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Liquefied biogas Volvo Trucks models getting a new power level of 500 hp; more fuel efficient, larger tank

Five years ago, Volvo Trucks launched its trucks that can run on liquified biogas (bio-LNG), which is a renewable fuel that can be produced from many types of organic waste, including food scraps. The fuel can reduce CO2 emissions by up to 100%. (A small amount of diesel or HVO is used to ignite the gas.)

The gas-powered trucks—the Volvo FH and FM—are getting a new power level of 500 hp, joining the previous 420 and 460 hp engines. The gas Euro6 step E engines also get major technical upgrades that makes them up to 4% more fuel efficient than the Step D engines, which together with a new 10% larger gas tank, contributes to a longer range.

The gas engines have been completely updated and the increased efficiency is obtained by new injectors and pistons for lowered friction, together with a new turbo, variable oil pump, and Crank Case Ventilation that handles unfiltered oil.

By utilizing the diesel engine’s high efficiency, the same drivability as a diesel truck is achieved, making it possible to run with high loads and cover long distances.

The strengthened gas-powered line up fits with Volvo Trucks‘ three-path strategic roadmap to reach zero emissions: battery electric trucks, fuel cell trucks and combustion engines that run on renewable fuels like biogas, HVO or even green hydrogen.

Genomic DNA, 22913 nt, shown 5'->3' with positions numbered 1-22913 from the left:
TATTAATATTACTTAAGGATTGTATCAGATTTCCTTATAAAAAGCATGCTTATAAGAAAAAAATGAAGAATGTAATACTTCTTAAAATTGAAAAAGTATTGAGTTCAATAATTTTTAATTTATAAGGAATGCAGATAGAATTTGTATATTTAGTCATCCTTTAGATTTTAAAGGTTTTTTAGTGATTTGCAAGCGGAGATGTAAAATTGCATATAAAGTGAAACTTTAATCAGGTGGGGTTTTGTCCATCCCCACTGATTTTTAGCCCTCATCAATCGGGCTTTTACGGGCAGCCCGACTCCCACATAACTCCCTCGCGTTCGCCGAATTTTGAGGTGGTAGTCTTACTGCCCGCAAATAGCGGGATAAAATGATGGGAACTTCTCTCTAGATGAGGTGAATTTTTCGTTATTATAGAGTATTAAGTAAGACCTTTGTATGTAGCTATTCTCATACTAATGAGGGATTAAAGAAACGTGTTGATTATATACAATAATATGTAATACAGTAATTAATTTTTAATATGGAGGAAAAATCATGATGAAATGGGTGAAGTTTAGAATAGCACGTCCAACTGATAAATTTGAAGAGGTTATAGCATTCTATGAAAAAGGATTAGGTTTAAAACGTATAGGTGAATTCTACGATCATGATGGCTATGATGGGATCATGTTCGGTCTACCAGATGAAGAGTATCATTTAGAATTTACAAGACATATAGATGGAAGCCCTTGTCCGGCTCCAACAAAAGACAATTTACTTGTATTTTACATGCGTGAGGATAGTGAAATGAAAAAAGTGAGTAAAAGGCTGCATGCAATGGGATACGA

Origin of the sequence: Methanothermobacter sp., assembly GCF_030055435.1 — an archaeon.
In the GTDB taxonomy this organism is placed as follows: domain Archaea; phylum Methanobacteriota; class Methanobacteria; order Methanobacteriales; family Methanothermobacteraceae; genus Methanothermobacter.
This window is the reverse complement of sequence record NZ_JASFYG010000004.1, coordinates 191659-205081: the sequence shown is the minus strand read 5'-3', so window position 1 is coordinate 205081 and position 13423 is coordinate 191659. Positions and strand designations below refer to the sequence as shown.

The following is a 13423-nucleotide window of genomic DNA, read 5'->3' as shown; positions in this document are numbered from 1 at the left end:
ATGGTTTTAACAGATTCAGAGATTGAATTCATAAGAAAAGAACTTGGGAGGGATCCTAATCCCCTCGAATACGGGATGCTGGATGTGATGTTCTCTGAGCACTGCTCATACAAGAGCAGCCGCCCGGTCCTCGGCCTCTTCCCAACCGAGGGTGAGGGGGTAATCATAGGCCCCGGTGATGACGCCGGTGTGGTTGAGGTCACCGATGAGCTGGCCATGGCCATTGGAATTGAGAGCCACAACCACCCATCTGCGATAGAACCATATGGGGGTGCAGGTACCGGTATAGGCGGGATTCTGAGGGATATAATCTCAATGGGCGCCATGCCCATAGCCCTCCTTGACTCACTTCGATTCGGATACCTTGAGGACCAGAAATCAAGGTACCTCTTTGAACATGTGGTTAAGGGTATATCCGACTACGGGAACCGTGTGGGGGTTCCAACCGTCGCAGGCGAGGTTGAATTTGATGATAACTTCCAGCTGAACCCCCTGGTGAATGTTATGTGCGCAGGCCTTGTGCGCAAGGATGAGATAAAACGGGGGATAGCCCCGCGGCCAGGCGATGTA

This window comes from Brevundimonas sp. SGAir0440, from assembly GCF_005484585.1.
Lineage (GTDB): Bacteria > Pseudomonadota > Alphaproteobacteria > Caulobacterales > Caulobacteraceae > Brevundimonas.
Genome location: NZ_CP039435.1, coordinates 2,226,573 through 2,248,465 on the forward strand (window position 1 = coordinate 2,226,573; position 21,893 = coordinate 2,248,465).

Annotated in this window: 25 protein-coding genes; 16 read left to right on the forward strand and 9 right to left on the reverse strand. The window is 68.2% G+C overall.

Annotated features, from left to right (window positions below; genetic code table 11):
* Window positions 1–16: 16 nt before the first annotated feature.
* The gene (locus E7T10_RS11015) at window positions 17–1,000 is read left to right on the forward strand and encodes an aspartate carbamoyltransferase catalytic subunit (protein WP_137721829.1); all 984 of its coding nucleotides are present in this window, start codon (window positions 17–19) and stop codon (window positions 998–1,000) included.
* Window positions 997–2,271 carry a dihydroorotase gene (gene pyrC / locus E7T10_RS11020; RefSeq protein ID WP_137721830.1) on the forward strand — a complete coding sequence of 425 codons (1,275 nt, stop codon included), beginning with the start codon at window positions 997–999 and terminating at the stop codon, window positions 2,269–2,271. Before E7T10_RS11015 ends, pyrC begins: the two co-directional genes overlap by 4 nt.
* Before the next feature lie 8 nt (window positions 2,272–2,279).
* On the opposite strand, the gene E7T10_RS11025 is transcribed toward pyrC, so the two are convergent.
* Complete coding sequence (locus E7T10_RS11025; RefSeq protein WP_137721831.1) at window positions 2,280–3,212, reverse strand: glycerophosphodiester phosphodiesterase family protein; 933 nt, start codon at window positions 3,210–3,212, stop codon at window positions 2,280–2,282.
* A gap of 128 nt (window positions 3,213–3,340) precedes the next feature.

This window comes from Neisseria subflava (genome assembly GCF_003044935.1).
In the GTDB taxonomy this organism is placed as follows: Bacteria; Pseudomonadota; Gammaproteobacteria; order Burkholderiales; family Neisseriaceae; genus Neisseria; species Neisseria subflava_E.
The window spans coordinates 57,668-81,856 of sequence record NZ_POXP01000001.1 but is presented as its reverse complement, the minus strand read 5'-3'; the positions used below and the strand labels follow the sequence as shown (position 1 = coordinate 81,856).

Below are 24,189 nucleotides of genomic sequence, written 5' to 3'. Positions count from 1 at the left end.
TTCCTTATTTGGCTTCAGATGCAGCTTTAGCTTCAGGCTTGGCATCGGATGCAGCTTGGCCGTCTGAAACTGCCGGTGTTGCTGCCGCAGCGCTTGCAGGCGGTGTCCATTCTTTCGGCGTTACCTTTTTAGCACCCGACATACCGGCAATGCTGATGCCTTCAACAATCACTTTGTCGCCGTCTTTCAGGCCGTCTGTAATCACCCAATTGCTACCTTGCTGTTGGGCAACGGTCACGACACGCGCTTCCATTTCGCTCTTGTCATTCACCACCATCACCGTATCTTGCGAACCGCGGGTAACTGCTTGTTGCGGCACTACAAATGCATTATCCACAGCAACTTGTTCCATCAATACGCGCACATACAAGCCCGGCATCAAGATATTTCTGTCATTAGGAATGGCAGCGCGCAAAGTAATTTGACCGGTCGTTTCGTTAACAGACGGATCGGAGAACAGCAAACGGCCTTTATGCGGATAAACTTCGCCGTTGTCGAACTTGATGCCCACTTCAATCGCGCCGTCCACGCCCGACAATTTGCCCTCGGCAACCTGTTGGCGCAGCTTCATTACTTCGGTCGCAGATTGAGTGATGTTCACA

Several technical solutions are needed because the availability of energy and fuel infrastructure differs greatly between countries and regions, and also because the requirements for each transport assignment can vary.

—Daniel Bergstrand, product manager for gas-powered trucks at Volvo Trucks

European production of bio-LNG is expected to ramp up quickly to shift away from the use of fossil LNG. The EU Commission has put forward a plan called REPower EU, where the focus is on creating greatly increased domestic production capacity for different kinds of energy. The plan is to boost annual biogas production ten times by 2030 and the sector has already started a rapid growth phase. Also outside of Europe the potential for biogas is gaining interest.

The process for liquifying biogas is the same as for LNG; the gas is cooled down to –162 °C. The fuel then takes significantly less space, which makes it possible to bring a much larger amount of energy onboard the truck, which increases the range significantly.

The EU Commission’s goal (REPower EU) is to boost annual biogas production ten times to 35 billion cubic meters by 2030. More than 78 bio-LNG plants are already confirmed to be ready in Europe by 2024. Germany and Italy, together with the Netherlands, are expected to be the leading bio-LNG countries in the coming years.


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